In a study, it has been reported that the volume of anterior cerebellum and cerebellar vermis in patients of schizophrenia is smaller than normal people. Studies have also shown that patients of schizophrenia have decreased gyrification in the cerebellar vermis, reduced level of neuronal integrity, and reduced number of Purkinje cells as compared to controls. Purkinje cells are most important cerebellar cell types that are considered as the only source of output for the whole cerebellar cortex. It has been suggested that volumetric differences between controls and patients is due to reduced integrity of neurons and decreased number of Purkinje cells. However, these findings require further studies as there are mixed results as, for example, some studies have shown that cerebellar volume is increased in some patients of schizophrenia and decreased in other patients as compared to controls (Bernard & Mittal, 2014).
Role of other brain areas. Functional abnormalities have also been found in thalamus and cortex in patients with schizophrenia (Bernard & Mittal, 2014). Thalamus is present between cerebral hemispheres, and is related to the pain perception. Cortex is the outer layer of cerebrum that is involved in memory, perception, attention, and consciousness (Baars & Gage, 2012).
Imaging studies in Schizophrenia
Medical imaging techniques have helped a lot in working on differences in the cerebella and other parts of the brain of schizophrenic patients. With the help of positron emission tomography (PET), researchers have found that patients of schizophrenia show disturbed associative learning. It has also been found that there is a decreased blood flow in the thalamus and the cerebellum of patients of schizophrenia. This research is also showing that cerebellar function is disturbed in patients of schizophrenia along with certain behavioral disturbances (Bernard & Mittal, 2014).
With the help of diffusion tensor imaging (DTI), researchers looked at the structural connectivity of the cerebellum and found decreased white matter structural integrity in superior cerebellar peduncle in patients with motor sequencing deficits as compared to controls. On the other hand, in patients without deficits differences in the corticospinal tract have been found relative to controls. This is showing that there are some sub-groups within schizophrenia (Bernard & Mittal, 2014).
Researchers have also used magnetic resonance imaging (MRI) to study sequence learning in patients of schizophrenia. They studied volumes of the cerebellum and pre-supplementary motor area (SMA). It has been found that there were no group differences in total cerebellar volume between controls and patients. So, it has been suggested that disturbances in the measurement of the entire structure is responsible for schizophrenia (Bernard & Mittal, 2014).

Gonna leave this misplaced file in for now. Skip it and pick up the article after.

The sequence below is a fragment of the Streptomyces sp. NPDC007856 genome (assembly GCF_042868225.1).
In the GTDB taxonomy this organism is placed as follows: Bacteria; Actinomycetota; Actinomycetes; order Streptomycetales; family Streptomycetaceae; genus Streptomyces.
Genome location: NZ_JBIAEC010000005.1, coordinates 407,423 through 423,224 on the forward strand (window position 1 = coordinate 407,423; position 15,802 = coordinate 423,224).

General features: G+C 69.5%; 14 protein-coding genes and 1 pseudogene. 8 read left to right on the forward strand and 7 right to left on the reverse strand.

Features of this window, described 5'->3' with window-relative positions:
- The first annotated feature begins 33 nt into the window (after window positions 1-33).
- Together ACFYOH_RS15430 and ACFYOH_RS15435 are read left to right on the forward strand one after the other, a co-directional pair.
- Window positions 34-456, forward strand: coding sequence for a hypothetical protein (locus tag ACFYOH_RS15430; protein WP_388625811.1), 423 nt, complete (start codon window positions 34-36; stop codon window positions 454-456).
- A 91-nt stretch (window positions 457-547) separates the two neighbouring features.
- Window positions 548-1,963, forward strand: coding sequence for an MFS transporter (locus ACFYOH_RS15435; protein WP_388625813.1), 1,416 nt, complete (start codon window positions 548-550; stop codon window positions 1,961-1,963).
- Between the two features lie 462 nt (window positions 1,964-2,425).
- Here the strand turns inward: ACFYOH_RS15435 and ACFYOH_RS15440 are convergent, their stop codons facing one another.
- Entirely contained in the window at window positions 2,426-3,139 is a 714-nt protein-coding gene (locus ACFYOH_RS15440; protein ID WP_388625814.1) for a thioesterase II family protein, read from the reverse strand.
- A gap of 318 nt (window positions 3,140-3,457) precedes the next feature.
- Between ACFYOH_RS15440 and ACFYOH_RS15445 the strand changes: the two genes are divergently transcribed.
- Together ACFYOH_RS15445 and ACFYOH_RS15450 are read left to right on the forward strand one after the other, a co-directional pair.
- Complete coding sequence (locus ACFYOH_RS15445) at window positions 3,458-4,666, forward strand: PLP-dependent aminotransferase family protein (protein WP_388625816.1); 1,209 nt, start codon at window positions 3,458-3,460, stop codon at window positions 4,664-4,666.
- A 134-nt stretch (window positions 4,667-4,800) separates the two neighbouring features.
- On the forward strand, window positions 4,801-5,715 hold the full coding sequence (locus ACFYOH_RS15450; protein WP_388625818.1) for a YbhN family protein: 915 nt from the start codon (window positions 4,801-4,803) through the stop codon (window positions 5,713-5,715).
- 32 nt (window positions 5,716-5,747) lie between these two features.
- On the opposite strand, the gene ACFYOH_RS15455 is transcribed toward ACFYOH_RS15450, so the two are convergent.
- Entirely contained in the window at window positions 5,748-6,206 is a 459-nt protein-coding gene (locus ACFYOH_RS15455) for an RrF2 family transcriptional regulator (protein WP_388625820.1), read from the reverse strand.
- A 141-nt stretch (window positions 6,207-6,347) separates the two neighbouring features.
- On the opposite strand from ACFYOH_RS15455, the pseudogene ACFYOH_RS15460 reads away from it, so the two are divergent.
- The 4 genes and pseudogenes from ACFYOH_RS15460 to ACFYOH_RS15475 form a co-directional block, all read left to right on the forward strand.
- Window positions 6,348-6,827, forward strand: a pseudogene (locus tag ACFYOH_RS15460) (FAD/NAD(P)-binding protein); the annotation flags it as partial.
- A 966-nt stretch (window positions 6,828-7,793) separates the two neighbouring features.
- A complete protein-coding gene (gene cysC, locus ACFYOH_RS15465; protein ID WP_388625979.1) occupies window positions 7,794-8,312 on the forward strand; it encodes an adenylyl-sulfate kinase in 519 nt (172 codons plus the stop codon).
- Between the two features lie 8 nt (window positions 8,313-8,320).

Management of schizophrenia
Schizophrenia is usually treated with the help of antipsychotic medications along with psychological and social support. Antipsychotics may include risperidone, clozapine, olanzapine, and amisulpride. Clozapine is found to be more effective as compared to other drugs. However, all these drugs are associated with serious side effects such as acute dystonias (including painful spastic contraction of some muscles), tardive dyskinesia (including involuntary and purposeless movement of tongue, face, and extremities), and Parkinson-like symptoms (Burton, 2011). Many antipsychotic medications can also prolong QTc interval that may show ventricular tachyarrhythmias ultimately leading to death. Therefore, these are used with great precaution. One of the most important remedial strategies in reducing side effects is the reduction of antipsychotic dose. Another strategy is change in dietary lifestyle and increased physical activity that can help in reducing weight gain associated with antipsychotics. In order to decrease tremor as well as stiffness as a result of antipsychotics, anticholinergic medications can be used (Tiffin & Welsh, 2013).
Among other therapeutic strategies are electroconvulsive therapy (ECT) and transcranial direct current stimulation (tDCS). ECT is helpful in reducing symptoms of schizophrenia. tDCS is an alternative to ECT. It is safer than ECT as general anesthesia is not required for electromagnetism in this process. Although tDCS is effective in reducing hallucinations, it is still not available widely due to its bulky nature and high cost (Tiffin & Welsh, 2013).
On the other hand, psychosocial interventions may include family support and therapy, supportive community treatment, training of coping skills, and weight management. All these interventions can help reducing distress and improving recovery.
Concluding remarks and future directions
Schizophrenia is among the most important psychiatric problems in the world. Most of its symptoms are related to dysfunctional cerebellar activity. These cerebellar problems can result in movement disturbances, and can be found before the start of the disease. Imaging studies have helped in knowing the disorder but still further studies are required.
More research is required in motor learning in patients of schizophrenia. It has been reported that direct connection between movement disturbances, and functions of the cerebellum and/or cerebello-cortical networks need further studies (Bernard & Mittal, 2014). In this regard, latest advances in neuroimaging techniques and their combinations with the study of other movement disorders can help in taking the research to the next step. Cerebellar volume and/or function can also be utilized to investigate schizophrenia and related problems.
It is also important to note that most of the studies in the assessment and management of schizophrenia are related to adults. Children must also be studied; especially developmental differences have to be studied in children. It is quite possible that advancements in schizophrenic research in children could help in making advancements in reducing the incidences of schizophrenia in adults and treating it after its development.
Baars, B., & Gage, N. M. (2012). Fundamentals of Cognitive Neuroscience: A Beginner's Guide: Elsevier Science.
Bernard, J. A., & Mittal, V. A. (2014). Cerebellar-motor dysfunction in schizophrenia and psychosis-risk: the importance of regional cerebellar analysis approaches. Front Psychiatry, 5, 160. doi: 10.3389/fpsyt.2014.00160
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National Institute of Mental Health. (n.d.). Schizophrenia. Retrieved July 6, 2015, from http://www.nimh.nih.gov/health/topics/schizophrenia/index.shtml